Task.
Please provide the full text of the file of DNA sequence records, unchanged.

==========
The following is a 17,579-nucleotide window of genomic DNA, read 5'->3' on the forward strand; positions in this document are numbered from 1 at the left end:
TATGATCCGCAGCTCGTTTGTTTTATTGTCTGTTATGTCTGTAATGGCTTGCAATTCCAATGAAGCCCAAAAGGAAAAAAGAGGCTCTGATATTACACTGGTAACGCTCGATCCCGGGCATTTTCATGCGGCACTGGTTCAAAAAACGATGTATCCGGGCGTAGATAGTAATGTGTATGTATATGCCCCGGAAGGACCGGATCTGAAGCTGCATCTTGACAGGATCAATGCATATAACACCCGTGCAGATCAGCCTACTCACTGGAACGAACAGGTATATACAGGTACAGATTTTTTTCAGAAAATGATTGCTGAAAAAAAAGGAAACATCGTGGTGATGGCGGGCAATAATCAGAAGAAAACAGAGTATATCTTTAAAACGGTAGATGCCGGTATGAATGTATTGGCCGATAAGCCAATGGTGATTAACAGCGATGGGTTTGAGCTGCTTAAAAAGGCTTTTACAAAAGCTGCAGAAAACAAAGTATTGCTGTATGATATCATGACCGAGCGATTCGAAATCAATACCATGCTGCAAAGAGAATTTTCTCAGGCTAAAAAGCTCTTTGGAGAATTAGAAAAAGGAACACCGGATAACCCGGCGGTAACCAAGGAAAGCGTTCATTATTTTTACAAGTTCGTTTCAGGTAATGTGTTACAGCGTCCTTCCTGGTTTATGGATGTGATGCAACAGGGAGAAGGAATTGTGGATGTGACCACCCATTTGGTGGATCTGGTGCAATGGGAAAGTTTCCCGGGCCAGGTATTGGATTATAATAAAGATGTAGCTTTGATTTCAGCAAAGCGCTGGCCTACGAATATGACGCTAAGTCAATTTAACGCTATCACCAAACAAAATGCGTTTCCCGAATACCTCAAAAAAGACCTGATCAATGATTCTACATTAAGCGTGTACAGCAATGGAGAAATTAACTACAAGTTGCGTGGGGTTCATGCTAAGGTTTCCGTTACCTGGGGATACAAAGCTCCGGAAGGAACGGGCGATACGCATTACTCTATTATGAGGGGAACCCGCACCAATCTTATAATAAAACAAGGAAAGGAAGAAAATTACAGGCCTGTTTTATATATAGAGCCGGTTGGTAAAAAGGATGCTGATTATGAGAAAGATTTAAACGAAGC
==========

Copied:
The following is a 17,579-nucleotide window of genomic DNA, read 5'->3' on the forward strand; positions in this document are numbered from 1 at the left end:
TATGATCCGCAGCTCGTTTGTTTTATTGTCTGTTATGTCTGTAATGGCTTGCAATTCCAATGAAGCCCAAAAGGAAAAAAGAGGCTCTGATATTACACTGGTAACGCTCGATCCCGGGCATTTTCATGCGGCACTGGTTCAAAAAACGATGTATCCGGGCGTAGATAGTAATGTGTATGTATATGCCCCGGAAGGACCGGATCTGAAGCTGCATCTTGACAGGATCAATGCATATAACACCCGTGCAGATCAGCCTACTCACTGGAACGAACAGGTATATACAGGTACAGATTTTTTTCAGAAAATGATTGCTGAAAAAAAAGGAAACATCGTGGTGATGGCGGGCAATAATCAGAAGAAAACAGAGTATATCTTTAAAACGGTAGATGCCGGTATGAATGTATTGGCCGATAAGCCAATGGTGATTAACAGCGATGGGTTTGAGCTGCTTAAAAAGGCTTTTACAAAAGCTGCAGAAAACAAAGTATTGCTGTATGATATCATGACCGAGCGATTCGAAATCAATACCATGCTGCAAAGAGAATTTTCTCAGGCTAAAAAGCTCTTTGGAGAATTAGAAAAAGGAACACCGGATAACCCGGCGGTAACCAAGGAAAGCGTTCATTATTTTTACAAGTTCGTTTCAGGTAATGTGTTACAGCGTCCTTCCTGGTTTATGGATGTGATGCAACAGGGAGAAGGAATTGTGGATGTGACCACCCATTTGGTGGATCTGGTGCAATGGGAAAGTTTCCCGGGCCAGGTATTGGATTATAATAAAGATGTAGCTTTGATTTCAGCAAAGCGCTGGCCTACGAATATGACGCTAAGTCAATTTAACGCTATCACCAAACAAAATGCGTTTCCCGAATACCTCAAAAAAGACCTGATCAATGATTCTACATTAAGCGTGTACAGCAATGGAGAAATTAACTACAAGTTGCGTGGGGTTCATGCTAAGGTTTCCGTTACCTGGGGATACAAAGCTCCGGAAGGAACGGGCGATACGCATTACTCTATTATGAGGGGAACCCGCACCAATCTTATAATAAAACAAGGAAAGGAAGAAAATTACAGGCCTGTTTTATATATAGAGCCGGTTGGTAAAAAGGATGCTGATTATGAGAAAGATTTAAACGAAGC